Racist? Maybe, maybe not you'd have to talk to them as you might have asked the sbc pastor why he said what he said, it might not have been racist at all - maybe it was.
     
  15. John of Japan

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    Well said. Racism is certainly a sin problem. We've often been discriminated against in Japan. On the other hand, I've had to quit reading most books in English on Japan because of the negativity. If I read books about some things Japan has done in the past, I find myself slipping into very negative thoughts about the Japanese--maybe even racism, I don't know.
     
  16. John of Japan

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    I've been meaning to comment on this from the OP: race, no, ethnicity, yes. Missionaries must examine cultures with the goal of best presenting the Gospel to the people and discipling them. Sometimes that means noting positive things in the culture, sometimes it means negative things. This is not racism, it is realism and in the long run, love.

    Note the following Scriptures in support of this:

    "12 One of themselves, even a prophet of their own, said, The Cretians are alway liars, evil beasts, slow bellies. 13 This witness is true. Wherefore rebuke them sharply, that they may be sound in the faith; 14 Not giving heed to Jewish fables, and commandments of men, that turn from the truth" (Titus 1:12-14).

    "19 For though I be free from all men, yet have I made myself servant unto all, that I might gain the more. 20 And unto the Jews I became as a Jew, that I might gain the Jews; to them that are under the law, as under the law, that I might gain them that are under the law; 21 To them that are without law, as without law, (being not without law to God, but under the law to Christ,) that I might gain them that are without law. 22 To the weak became I as weak, that I might gain the weak: I am made all things to all men, that I might by all means save some. 23 And this I do for the gospel's sake, that I might be partaker thereof with you" (1 Cor. 9:19-23).
     
  17. 4His_glory

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    Amen John! I agree. If a person believes in race than he can not critically engage culture because it seems as if he is attacking the person. But when we view that we are ethnically different then we can counter the negative things with the truth and rejoice and enjoy the positive things. Great verses to support this as well.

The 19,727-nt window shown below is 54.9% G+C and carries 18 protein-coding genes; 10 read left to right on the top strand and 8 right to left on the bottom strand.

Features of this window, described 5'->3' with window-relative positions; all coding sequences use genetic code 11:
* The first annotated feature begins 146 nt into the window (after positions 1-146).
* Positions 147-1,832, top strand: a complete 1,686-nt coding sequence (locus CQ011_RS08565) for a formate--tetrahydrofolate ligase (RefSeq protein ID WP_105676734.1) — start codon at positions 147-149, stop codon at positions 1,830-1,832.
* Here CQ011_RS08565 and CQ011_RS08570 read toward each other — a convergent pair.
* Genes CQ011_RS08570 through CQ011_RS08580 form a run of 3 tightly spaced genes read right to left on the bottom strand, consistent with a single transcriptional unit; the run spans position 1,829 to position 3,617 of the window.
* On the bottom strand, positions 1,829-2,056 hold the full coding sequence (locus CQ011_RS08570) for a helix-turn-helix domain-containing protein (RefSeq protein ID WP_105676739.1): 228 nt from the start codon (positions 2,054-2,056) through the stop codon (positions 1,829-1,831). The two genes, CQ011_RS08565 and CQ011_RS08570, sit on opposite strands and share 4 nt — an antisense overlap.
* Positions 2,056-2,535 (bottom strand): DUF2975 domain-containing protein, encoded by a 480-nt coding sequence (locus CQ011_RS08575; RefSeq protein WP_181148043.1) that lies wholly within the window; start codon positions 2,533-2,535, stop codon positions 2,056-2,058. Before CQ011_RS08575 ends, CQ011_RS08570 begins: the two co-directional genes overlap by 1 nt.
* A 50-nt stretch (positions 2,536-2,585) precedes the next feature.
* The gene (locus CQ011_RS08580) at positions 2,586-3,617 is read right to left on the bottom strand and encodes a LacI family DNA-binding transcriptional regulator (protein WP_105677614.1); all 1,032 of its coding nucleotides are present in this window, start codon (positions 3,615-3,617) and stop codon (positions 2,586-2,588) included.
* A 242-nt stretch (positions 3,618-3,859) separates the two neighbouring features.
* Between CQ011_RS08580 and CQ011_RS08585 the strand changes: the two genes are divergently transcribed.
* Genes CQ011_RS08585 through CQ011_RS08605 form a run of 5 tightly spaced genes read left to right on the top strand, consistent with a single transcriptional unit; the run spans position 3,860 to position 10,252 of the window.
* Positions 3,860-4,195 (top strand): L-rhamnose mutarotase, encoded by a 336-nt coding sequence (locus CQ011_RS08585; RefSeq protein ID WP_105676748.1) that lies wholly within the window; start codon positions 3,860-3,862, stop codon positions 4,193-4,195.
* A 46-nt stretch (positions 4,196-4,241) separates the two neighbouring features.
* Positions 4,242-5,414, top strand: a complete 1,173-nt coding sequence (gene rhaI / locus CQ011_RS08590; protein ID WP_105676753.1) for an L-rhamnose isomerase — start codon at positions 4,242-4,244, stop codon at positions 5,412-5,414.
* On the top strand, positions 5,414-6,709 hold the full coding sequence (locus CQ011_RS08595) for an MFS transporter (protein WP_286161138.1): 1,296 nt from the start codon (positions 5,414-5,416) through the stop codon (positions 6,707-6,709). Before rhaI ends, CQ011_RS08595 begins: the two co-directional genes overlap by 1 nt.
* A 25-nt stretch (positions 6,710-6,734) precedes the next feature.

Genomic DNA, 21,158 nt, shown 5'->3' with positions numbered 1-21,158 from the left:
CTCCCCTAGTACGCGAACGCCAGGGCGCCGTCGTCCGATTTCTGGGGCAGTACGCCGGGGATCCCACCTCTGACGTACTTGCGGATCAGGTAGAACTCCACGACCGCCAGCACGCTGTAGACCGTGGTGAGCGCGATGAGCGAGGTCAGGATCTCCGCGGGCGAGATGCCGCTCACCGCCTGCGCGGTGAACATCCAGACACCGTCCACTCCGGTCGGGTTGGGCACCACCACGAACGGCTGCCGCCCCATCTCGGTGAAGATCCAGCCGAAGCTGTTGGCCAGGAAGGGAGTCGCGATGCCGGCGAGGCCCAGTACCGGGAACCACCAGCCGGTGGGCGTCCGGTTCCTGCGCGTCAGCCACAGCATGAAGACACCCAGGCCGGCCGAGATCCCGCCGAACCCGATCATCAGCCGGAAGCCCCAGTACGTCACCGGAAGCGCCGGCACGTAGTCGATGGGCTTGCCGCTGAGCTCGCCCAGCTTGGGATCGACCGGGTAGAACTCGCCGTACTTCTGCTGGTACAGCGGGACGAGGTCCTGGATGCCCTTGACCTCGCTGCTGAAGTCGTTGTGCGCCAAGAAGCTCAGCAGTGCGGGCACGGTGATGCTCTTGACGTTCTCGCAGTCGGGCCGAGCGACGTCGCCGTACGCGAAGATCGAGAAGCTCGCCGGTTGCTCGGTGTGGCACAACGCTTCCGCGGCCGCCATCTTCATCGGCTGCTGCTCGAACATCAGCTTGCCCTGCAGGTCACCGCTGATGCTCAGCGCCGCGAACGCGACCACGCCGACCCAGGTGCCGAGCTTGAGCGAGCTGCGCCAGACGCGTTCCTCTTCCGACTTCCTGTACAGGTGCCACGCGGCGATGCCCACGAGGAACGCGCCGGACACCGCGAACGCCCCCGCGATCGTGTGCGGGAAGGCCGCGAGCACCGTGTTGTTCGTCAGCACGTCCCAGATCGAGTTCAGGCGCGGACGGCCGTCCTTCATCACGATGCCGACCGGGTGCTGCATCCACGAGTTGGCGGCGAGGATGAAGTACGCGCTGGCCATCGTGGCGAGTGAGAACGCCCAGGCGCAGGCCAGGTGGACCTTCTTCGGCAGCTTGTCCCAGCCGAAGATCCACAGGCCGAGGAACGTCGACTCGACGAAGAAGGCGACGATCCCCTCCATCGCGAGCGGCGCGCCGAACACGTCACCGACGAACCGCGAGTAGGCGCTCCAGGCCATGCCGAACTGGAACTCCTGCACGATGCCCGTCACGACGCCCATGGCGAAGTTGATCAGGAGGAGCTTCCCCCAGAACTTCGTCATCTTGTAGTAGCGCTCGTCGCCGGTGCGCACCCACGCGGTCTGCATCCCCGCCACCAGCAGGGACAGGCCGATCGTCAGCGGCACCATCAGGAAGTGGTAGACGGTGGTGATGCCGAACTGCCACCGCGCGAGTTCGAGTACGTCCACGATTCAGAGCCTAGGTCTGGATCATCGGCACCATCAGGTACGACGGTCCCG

Thanks for your insight.
     
  18. Crabtownboy

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    He made other comments that left no doubt in my mind about other ethnic groups. If it was a matter of high crime a more appropriate statment would have been, " I will not ride XXXXX because of the high crime rate."

    Also, I've ridden the subway in Atlanta several times while visiting there and saw no problem at all. I have a friend who commutes to work daily on the Atlanta subway and he has never mentioned any problems.
     
  19. exscentric

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    " Also, I've ridden the subway in Atlanta several times while visiting there and saw no problem at all. I have a friend who commutes to work daily on the Atlanta subway and he has never mentioned any problems."

    Sad!

    " Also, I've ridden the subway in Atlanta several times while visiting there and saw no problem at all. I have a friend who commutes to work daily on the Atlanta subway and he has never mentioned any problems."

    Great!

    Guess I'm stuck on the race/ethnicity idea - them being separate and distinct, Merriam Webster mentions:

    "Race: 2 a: a family, tribe, people, or nation belonging to the same stock b: a class or kind of people unified by shared interests, habits, or characteristics

    "Ethnicity: a particular ethnic affiliation or group"

    We do have races/ethnicities - there are different groups.

    Maybe I missed something???

     
  20. 4His_glory

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    Listen to the message if you ever have time. It may clear things up. He does a good job of showing there is a clear distinction between the idea of race and ethnicity because they are not the same thing.